How has God preserved His Word? Should you place your faith in the science of textual criticism to restore the New Testament text, bit by bit? Or, should you simply believe, by faith, that God has already preserved His Word in the manuscript tradition which has been preserved and used by the church down through the centuries?
In a book which he edited, entitled Thou Shalt Keep Them, Kent Brandenburg argued for the primacy of the Textus Receptus and, more specifically, the King James Version of the Bible. In this excerpt, he explains why he believes a Christian must accept this by faith.1
Living by faith is so integral to and synonymous with Biblical Christianity, and such a foundational truth in the New Testament, that this declaration of the Lord to Habakkuk is quoted three times in New Testament passages (Rom. 1:17; Gal. 3:11; Heb. 10:38). The believer is a believer; he lives by faith because that is what it is to be a Christian. Faith is the basis of the righteousness from which someone lives (Rom 1:17; Gal. 3:11). Those who do not live by faith are apostates and the Lord has no pleasure in them (Heb. 10:38). Faithlessness is a serious issue for serious people.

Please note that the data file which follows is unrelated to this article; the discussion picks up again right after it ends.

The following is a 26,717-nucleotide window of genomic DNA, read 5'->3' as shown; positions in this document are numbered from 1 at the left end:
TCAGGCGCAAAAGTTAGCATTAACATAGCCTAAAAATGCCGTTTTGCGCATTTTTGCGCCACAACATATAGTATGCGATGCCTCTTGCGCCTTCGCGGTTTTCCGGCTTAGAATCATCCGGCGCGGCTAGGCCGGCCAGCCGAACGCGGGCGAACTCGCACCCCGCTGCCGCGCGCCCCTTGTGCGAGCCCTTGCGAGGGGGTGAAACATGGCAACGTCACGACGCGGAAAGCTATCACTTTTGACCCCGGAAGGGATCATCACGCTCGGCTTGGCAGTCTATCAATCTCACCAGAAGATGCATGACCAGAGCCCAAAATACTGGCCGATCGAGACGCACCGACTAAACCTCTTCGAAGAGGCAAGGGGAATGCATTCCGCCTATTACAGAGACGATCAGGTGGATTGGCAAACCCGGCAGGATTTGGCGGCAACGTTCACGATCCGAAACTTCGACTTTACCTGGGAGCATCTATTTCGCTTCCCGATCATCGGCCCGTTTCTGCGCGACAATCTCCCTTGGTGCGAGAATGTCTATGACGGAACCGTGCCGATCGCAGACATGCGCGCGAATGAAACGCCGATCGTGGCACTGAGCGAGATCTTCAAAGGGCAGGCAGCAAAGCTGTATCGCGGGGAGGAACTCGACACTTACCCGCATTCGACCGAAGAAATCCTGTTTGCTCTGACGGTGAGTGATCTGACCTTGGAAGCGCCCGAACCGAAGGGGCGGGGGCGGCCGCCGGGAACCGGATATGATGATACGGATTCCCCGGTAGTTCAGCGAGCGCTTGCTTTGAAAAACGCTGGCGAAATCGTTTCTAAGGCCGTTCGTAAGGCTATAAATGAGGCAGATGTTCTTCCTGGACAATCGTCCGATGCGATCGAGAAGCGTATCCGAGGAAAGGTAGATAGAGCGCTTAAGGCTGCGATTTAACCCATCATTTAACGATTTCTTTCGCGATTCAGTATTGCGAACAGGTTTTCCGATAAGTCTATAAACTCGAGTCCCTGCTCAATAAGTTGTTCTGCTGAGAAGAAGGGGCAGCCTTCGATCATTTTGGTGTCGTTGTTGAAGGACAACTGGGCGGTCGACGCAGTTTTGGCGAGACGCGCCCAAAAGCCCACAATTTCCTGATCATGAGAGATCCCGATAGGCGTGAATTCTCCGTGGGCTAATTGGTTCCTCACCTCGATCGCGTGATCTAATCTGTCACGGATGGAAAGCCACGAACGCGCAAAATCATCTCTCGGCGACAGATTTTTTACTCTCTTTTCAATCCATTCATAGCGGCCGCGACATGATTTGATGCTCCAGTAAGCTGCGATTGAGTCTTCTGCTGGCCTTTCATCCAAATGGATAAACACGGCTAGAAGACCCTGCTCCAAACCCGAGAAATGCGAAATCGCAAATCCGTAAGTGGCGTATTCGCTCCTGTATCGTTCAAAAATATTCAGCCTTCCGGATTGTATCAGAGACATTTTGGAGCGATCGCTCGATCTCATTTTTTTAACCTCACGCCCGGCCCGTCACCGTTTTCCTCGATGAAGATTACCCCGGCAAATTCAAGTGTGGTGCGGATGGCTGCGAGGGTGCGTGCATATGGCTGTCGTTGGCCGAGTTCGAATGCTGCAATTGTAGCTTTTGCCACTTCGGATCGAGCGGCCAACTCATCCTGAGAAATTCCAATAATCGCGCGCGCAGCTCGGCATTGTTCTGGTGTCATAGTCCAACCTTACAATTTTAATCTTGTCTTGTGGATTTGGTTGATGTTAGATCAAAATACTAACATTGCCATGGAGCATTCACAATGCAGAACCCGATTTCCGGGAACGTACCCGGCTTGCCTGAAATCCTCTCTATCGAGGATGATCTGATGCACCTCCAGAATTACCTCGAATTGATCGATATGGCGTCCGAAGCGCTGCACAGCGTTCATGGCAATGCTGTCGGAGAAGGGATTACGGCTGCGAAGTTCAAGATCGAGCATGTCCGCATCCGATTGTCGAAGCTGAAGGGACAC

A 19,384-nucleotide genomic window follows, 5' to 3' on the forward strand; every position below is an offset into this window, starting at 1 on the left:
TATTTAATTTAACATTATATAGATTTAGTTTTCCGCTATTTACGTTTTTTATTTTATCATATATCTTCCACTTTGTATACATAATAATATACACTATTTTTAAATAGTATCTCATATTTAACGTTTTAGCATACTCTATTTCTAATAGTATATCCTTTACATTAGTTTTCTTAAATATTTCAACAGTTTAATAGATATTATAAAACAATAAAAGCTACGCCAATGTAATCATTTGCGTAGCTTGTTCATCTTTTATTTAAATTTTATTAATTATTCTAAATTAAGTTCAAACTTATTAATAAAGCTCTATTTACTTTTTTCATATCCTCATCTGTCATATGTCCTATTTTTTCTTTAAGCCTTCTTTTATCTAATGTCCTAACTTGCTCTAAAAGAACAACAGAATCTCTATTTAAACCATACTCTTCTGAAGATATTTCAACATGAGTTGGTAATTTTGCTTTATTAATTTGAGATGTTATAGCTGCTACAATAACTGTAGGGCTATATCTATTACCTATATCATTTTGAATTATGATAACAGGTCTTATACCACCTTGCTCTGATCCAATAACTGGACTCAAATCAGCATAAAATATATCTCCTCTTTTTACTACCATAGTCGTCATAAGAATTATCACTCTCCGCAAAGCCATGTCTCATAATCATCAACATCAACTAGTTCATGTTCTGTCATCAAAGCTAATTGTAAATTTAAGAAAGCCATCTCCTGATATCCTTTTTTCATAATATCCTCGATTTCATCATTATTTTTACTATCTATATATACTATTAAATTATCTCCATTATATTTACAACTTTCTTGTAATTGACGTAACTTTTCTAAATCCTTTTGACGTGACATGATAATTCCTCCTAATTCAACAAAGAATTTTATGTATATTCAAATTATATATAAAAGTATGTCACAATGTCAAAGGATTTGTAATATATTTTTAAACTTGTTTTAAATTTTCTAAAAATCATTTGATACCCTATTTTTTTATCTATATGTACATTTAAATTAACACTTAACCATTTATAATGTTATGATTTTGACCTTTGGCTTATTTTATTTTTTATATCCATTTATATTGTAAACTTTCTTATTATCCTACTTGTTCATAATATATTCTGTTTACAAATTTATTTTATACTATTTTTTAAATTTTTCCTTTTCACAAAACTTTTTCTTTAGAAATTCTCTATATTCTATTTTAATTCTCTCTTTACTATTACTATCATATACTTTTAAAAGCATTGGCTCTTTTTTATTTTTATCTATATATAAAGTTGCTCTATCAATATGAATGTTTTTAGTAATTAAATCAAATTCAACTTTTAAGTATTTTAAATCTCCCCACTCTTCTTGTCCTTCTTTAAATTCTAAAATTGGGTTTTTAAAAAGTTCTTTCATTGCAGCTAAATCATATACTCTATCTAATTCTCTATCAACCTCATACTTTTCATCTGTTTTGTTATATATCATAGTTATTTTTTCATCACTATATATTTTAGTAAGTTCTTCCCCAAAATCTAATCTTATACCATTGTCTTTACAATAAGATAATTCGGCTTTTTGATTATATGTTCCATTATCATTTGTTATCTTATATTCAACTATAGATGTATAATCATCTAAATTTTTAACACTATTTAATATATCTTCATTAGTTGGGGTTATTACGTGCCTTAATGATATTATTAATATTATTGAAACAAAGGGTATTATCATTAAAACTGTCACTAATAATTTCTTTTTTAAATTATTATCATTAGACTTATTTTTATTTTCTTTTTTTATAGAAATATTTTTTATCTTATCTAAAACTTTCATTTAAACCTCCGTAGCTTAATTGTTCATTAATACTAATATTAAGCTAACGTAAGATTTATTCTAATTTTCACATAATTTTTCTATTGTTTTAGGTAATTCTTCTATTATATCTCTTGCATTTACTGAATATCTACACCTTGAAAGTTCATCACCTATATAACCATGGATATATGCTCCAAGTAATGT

Mark Ward: I can’t seem to find a single person in all of KJV-Onlyism who has ever publicly asked the question, “How do we know when English has changed so much that the KJV will need to be revised or updated?” They don’t seem interested in imagining circumstances in which their viewpoint is overturned.
Mark Ward: "[H]enceforth and forevermore, God helping me, I will not discuss textual criticism with people who insist on the exclusive use of the KJV . . . [v]ernacular translation is the only issue I’ll debate. Resolved: the KJV is not—or rather, is no longer—a vernacular translation. Let’s talk English."